When Niloufar “Nellie” Bahadorifar moved to Orange County from Canada in 2011, she appeared to be starting what could become a positive new chapter in what had, until then, been a difficult life.

Years before, when she was 19 years old, Bahadorifar fled her home country of Iran. After ending up in Canada, she wed her husband in an arranged marriage, only to later suffer physical abuse at his hands, according to court documents.

Iranian dissident Masih Alinejad gestures as she speaks during an interview with The Associated Press, Friday, Sept. 23, 2022, in New York. (AP Photo/Mary Altaffer)

Despite that, Bahadorifar had managed to build a career as an elementary school teacher and raise her young son. By 2011, she had divorced her first husband and was headed to California to be with her new husband.

Just three years later, however, Bahadorifar would start corresponding with an old family friend in Iran. The messages between them would, by 2023, ultimately land her in prison, the only American citizen charged in a plot orchestrated mostly by agents of the Iranian regime to kidnap a prominent dissident living in the United States.

Bahadorifar, 48, a department store employee and Irvine resident, was handed a four-year sentence on Friday, April 7, with an additional three years of parole after she’s released.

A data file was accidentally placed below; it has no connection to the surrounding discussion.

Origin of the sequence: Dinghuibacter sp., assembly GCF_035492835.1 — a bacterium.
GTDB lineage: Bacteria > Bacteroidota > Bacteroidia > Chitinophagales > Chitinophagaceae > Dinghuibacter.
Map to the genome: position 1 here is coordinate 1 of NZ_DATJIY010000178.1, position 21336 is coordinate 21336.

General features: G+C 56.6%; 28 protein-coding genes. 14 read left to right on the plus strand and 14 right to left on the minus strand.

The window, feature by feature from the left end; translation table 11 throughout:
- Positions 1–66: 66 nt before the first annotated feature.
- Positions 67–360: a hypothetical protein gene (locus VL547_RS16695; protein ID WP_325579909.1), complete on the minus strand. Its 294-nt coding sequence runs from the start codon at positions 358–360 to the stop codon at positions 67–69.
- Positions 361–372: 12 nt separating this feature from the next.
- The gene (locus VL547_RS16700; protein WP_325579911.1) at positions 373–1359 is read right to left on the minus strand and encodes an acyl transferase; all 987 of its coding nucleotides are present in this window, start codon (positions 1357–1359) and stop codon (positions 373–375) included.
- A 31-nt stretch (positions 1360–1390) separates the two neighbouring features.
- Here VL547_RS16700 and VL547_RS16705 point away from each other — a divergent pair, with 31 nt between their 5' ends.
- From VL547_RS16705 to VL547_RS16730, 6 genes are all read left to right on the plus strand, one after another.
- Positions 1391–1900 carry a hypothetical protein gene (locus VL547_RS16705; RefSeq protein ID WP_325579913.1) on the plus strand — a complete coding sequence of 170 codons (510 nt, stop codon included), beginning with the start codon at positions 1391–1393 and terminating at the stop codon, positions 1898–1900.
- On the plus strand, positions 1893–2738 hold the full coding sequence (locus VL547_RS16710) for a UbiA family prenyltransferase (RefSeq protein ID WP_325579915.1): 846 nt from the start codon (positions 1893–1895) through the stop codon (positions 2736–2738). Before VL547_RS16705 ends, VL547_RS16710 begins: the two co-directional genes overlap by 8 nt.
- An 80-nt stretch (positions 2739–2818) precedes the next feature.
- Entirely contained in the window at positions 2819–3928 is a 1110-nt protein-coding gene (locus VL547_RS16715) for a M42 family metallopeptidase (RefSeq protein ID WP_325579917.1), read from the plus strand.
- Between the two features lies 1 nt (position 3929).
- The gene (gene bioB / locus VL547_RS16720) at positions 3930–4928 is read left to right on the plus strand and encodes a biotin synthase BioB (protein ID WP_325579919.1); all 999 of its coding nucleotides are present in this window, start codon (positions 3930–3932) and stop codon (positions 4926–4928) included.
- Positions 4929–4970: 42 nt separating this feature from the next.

Prosecutors accused her of violating sanctions placed on Iran when she paid a Brooklyn-based private investigator to spy on Masih Alinejad, 46, a journalist, women’s rights activist and longtime critic of human rights abuses in Iran.

On Friday, at her sentencing hearing in a Manhattan courtroom, Bahadorifar apologized to Alinejad.

“You are a hero to all Iranians,” Bahadorifar said. “I am so sorry.”

Bahadorifar has said she was unwittingly swept up in the plot. Federal prosecutors did not charge her with crimes related to the attempted kidnapping of Alinejad. But how exactly Bahadorifar became so entwined in the spying ring is still unclear.

Prosecutors identified four men involved in the scheme who they said were working for Iranian intelligence agencies. All still live in Iran, and have not been arrested for the plot.

The group sought to kidnap Alinejad and several other victims, with the aim of brining them all back to Iran.

Some elements of the plot to kidnap Alinejad were outlandish: Part of the plan may have included hiring military-style speedboats to ferry the agents as they fled New York City, court documents showed.

One of the men involved was Mahmoud Khazein, an Iranian businessman contracted to run the spy ring. In 2020, the family friend in contact with Bahadorifar messaged her, asking for $670 to be paid to Khazein. The payment went to the private investigator, who also told prosecutors he was not aware he was working to kidnap Alinejad.

In her apology, Bahadorifar said she was “humiliated to have been involved in any attempt to harm” Alinejad.

Alinejad also attended the court hearing. She did not accept the apology.

“Even trying to use this to save herself? I’m not a hero,” Alinejad said. “My heroes are those people who got killed by the Iranian regime, and they never played victims like she did.”

The Associated Press contributed to this story.

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